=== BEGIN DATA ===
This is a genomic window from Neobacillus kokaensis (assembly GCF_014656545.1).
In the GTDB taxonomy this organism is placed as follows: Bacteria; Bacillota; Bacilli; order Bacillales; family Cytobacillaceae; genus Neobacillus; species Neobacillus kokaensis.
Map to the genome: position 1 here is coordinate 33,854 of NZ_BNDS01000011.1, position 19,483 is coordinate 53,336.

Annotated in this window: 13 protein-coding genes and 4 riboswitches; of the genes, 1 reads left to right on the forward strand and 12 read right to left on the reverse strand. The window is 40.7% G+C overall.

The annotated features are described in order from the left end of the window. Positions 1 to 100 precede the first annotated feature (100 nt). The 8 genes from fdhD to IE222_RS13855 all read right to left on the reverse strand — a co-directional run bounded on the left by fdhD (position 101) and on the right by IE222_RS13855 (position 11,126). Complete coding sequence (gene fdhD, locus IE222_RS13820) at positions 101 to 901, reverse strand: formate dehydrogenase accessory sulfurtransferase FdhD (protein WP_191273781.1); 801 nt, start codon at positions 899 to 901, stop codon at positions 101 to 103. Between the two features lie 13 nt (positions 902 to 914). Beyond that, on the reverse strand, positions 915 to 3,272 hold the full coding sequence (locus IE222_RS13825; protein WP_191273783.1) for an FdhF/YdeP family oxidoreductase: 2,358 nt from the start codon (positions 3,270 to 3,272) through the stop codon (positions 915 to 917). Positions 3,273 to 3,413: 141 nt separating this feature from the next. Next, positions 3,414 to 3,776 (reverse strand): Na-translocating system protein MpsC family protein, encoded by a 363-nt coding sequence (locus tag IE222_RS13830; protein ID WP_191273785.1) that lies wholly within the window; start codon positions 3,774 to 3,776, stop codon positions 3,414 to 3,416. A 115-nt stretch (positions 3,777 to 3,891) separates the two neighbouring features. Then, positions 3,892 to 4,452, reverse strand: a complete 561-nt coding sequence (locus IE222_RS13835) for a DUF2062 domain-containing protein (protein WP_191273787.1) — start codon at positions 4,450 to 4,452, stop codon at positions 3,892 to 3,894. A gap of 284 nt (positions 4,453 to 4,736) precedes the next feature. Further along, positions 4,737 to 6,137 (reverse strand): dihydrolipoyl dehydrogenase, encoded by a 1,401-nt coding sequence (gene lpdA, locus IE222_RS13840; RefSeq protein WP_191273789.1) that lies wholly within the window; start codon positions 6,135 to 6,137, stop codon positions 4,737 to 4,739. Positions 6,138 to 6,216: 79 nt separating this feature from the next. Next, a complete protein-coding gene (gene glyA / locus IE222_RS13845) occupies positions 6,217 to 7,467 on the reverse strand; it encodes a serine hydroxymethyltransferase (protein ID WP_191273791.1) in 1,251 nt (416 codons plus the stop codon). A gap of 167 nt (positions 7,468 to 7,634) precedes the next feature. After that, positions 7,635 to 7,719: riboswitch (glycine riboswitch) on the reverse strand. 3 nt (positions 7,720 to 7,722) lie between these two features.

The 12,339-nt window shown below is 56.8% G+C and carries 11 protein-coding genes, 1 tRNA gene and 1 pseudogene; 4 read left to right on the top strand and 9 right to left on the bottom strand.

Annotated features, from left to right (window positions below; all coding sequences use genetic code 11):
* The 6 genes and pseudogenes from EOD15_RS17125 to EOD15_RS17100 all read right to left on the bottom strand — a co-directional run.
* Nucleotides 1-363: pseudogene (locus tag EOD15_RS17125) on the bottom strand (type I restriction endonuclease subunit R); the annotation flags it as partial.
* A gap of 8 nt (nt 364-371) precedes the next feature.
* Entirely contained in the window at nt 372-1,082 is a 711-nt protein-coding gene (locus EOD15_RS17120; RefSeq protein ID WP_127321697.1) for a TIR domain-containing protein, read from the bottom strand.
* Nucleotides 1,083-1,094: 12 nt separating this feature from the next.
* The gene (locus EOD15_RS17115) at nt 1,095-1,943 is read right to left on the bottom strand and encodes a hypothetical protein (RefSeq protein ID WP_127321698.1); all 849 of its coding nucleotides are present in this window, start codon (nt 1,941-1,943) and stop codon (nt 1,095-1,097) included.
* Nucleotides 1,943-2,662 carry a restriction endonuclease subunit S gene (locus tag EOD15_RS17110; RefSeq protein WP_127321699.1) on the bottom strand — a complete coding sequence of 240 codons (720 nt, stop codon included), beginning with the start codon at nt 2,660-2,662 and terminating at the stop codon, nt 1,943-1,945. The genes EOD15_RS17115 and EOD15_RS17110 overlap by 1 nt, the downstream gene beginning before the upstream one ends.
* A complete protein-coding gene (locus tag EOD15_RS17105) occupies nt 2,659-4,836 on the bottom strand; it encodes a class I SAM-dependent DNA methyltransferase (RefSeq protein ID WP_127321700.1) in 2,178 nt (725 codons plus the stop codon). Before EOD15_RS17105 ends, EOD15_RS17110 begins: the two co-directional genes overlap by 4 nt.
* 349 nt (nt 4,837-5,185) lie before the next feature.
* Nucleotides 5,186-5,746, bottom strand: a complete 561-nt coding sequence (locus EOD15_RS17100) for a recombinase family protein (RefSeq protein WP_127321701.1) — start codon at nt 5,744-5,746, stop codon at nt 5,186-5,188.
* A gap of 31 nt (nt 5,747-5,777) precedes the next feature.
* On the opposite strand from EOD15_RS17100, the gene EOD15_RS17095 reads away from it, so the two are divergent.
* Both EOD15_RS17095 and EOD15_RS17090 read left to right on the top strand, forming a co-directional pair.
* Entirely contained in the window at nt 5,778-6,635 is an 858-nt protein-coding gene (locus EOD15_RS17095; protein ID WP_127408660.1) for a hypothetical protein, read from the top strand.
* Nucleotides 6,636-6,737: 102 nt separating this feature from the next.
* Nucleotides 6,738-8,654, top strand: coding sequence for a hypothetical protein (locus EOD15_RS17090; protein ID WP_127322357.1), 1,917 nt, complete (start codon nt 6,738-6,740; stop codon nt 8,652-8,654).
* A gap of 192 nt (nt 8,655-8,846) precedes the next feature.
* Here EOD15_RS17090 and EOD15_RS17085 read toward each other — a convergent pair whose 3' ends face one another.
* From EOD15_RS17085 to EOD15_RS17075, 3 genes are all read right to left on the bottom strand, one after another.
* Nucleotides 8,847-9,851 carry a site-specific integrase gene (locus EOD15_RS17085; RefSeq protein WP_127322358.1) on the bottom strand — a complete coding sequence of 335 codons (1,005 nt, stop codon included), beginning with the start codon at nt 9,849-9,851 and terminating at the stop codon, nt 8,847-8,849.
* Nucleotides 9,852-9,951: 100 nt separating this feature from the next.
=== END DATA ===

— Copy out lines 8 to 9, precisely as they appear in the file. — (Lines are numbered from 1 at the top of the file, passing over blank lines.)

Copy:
* The 6 genes and pseudogenes from EOD15_RS17125 to EOD15_RS17100 all read right to left on the bottom strand — a co-directional run.
* Nucleotides 1-363: pseudogene (locus tag EOD15_RS17125) on the bottom strand (type I restriction endonuclease subunit R); the annotation flags it as partial.